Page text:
Historic Denver outlines reasons to save church

Highlights:

  • Historic Denver submits application to save Beth Eden Church.
  • The church was ground zero of a zoning suit.
  • Historic Denver has reached out to Tom Wootten, the owner.
A look at the Beth Eden Church building on Lowell Boulevard.

A look at the Beth Eden Church building on Lowell Boulevard.

Historic Denver has submitted an exhaustive, 42-page application for Landmark designation for the former Beth Eden Church in West Highland.

The church building at 3241 Boulevard, has been at ground zero of a zoning battle that was recently settled.

Part of the agreement between the 10 neighbors that sued the landowner, a group headed by Tom Wootten, included a provision that if the church is granted non-historic status, covenants would be put in place that would set the maximum height of future buildings on two nearby sites on Meade Street and West Moncrieff Place to four stories. Non-historic status would allow the building to be razed within the next five years with no further review.

If Landmark status is granted, which would prevent the demolition of the building, zoning would allow five-story buildings on Meade and Moncrieff.

The building currently has neither a historic nor a non-historic designation.

Historic Denver had announced earlier it had planned to join a different neighborhood group in its efforts to save the church building, so it was not a surprise when it filed its application on Tuesday’s deadline.

History, architecture, geography

Historic Denver based its case for historic designation on its history, architecture and geography.

It noted that a church has been on that site since 1892, although the current Tudor Revival-style church was built in 1931.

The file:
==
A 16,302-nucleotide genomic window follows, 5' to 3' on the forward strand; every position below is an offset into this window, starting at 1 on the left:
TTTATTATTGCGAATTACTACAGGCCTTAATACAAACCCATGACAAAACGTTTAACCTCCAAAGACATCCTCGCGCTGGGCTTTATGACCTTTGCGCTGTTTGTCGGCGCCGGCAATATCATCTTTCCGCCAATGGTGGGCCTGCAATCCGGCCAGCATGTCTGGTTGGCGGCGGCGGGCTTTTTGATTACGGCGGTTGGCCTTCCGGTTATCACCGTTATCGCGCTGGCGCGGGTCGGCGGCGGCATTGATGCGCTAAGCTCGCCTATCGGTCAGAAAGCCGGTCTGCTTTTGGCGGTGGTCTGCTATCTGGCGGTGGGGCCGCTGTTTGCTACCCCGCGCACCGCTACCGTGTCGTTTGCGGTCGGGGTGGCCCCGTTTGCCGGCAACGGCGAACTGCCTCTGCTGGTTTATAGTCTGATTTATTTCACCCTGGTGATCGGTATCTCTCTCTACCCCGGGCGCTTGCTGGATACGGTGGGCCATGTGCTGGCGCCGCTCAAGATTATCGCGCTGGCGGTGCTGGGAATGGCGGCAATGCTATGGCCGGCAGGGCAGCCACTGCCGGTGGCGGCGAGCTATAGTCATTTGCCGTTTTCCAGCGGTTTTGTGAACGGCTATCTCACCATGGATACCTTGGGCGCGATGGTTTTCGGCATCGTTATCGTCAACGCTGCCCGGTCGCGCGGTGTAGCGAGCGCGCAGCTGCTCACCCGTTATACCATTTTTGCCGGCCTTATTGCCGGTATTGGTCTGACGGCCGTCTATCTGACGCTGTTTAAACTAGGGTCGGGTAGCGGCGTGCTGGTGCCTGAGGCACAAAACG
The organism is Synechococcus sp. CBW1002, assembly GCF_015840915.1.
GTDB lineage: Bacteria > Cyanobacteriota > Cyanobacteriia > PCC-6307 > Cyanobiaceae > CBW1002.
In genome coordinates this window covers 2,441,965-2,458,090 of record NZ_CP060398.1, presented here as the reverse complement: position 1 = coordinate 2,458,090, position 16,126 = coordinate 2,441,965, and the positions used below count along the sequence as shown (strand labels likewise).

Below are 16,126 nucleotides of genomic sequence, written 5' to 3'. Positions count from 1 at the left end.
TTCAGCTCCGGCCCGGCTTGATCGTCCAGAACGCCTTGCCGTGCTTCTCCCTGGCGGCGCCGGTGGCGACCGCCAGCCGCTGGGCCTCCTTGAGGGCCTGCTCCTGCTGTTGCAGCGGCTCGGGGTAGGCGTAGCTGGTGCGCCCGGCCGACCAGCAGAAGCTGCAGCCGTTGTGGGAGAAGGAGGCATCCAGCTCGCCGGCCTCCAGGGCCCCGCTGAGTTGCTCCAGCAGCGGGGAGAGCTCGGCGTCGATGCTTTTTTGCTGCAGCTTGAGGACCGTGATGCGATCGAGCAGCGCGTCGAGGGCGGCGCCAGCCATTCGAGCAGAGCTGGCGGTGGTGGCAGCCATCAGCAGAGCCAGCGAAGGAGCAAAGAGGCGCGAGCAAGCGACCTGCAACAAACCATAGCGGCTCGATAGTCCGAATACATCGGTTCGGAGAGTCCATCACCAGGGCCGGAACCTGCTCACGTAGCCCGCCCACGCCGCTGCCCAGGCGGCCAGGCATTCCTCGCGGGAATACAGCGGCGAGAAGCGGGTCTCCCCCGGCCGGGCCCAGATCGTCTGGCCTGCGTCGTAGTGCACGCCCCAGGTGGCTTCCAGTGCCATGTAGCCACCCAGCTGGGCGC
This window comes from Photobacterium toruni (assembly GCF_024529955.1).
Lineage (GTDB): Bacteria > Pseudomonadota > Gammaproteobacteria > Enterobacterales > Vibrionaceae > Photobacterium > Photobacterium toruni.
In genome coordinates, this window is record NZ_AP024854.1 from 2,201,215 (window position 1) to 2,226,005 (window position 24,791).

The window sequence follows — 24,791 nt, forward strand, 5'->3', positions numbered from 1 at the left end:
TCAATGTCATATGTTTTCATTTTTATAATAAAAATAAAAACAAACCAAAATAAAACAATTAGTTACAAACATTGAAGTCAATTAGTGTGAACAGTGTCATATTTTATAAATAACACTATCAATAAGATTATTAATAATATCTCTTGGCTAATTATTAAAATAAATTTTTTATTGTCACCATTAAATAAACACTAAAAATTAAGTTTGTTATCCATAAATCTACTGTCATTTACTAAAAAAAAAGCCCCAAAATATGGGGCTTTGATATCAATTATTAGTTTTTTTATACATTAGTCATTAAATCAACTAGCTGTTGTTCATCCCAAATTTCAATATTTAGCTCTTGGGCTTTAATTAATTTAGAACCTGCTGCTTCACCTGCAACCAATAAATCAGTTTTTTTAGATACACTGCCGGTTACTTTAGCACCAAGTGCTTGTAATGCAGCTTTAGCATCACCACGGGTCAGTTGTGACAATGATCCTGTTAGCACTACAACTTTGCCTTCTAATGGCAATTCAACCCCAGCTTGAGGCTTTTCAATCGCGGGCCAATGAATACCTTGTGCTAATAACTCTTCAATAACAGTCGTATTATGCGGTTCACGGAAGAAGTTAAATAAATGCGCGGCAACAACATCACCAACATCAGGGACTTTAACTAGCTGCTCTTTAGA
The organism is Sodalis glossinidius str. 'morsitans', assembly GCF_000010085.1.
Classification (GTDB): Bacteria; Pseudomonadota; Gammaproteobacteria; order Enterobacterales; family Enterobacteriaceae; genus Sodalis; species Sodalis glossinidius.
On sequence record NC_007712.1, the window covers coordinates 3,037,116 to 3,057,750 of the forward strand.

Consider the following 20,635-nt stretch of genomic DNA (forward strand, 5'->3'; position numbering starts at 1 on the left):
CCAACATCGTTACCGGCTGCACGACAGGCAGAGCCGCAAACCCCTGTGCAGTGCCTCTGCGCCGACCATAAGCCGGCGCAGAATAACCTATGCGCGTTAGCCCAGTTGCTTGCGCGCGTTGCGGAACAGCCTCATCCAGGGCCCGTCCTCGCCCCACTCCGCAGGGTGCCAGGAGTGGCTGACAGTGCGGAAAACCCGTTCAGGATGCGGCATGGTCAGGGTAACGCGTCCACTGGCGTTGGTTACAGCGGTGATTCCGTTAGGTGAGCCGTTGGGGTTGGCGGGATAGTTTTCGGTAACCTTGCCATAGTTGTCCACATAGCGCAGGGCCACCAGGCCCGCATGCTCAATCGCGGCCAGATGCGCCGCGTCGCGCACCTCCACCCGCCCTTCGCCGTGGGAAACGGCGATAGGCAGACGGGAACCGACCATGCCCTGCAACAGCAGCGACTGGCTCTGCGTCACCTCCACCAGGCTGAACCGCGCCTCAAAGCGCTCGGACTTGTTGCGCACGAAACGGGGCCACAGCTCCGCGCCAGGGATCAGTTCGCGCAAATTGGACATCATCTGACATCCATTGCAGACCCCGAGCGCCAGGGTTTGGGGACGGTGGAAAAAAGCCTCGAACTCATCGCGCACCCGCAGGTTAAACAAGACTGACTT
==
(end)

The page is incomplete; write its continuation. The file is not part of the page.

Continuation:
“The church represents the design quality achieved by one of Denver’s most respected architects, William N. Bowman,” the application says.

Earlier, however, an attorney for Wootten said it questionable whether Bowman actually designed it and his name may have been attached to the church building simply as a fund-raising tactic.

“Beth Eden is the only documented church in the Tudor Revival style in Denver,” Historic Denver said in its filing.

As far as geography, the non-profit organization noted it has a “prominent location and is an established, familiar, and orienting visual feature of the contemporary city.”

It went on to say it has a “commanding” presence and is one of the “most recognizable and notable landmarks in northwest Denver.”

It also is one block north of two designated Denver Landmark Historic district, Wolff Place and Allen M. Ghost.

“The church structure itself serves as a visual, transitional element from the commercial node and the historic residences to the north,” according to the application.

Annie Levinsky, the executive director of Historic Denver, has discussed saving the church with Wootten and his attorneys.

Denver-based RedPeak Properties had the land under contract, but recently announced it was no longer pursuing it for business reasons.

Because RedPeak was going to incorporate the building into its apartment community development, Historic Denver did not “oppose the project or enter into designation proceedings at an earlier time.”

No stranger to controversy

Historic Denver is aware of the zoning battle that was launched almost three years ago when neighbors learned and feared three, five-story buildings in the heart of the trendy Highland Square area north of the West 32nd Avenue restaurant and retail corridor.

Beth Eden Church Building.

Beth Eden Church Building.

“While there has been great controversy regarding this particular development, the inclusion of the church was a significant bright spot for many in the community,” according to the application.

The application said that the landowner, which is the group headed by Wootten, “outside the confines of the settlement agreement…would be open to such conversations as significant development can occur on the site either way, it has proven difficult to find a middle ground that does not negate the obligations of the owners or other parties involved in the settlement.”

Historic Denver isn’t giving up and will continue to “pursue conversations with the owner and the neighbors involved in the settlement,” but said because of time constraints proceeding with the designation process “may prove the only means of saving the church from demolition.”

A public hearing on the matter has been scheduled for 1 p.m. on April 1 before the Landmark Preservation Commission in conference room 4F6-4G2 in the Wellington Webb Office Building, 201 W. Colfax Ave.

Ultimately, City Council would need to approve the Landmark designation. Councilwoman Susan Shepherd, whose District One includes the church building, said she would want to review all of the evidence before she made a decision whether to support Landmark designation.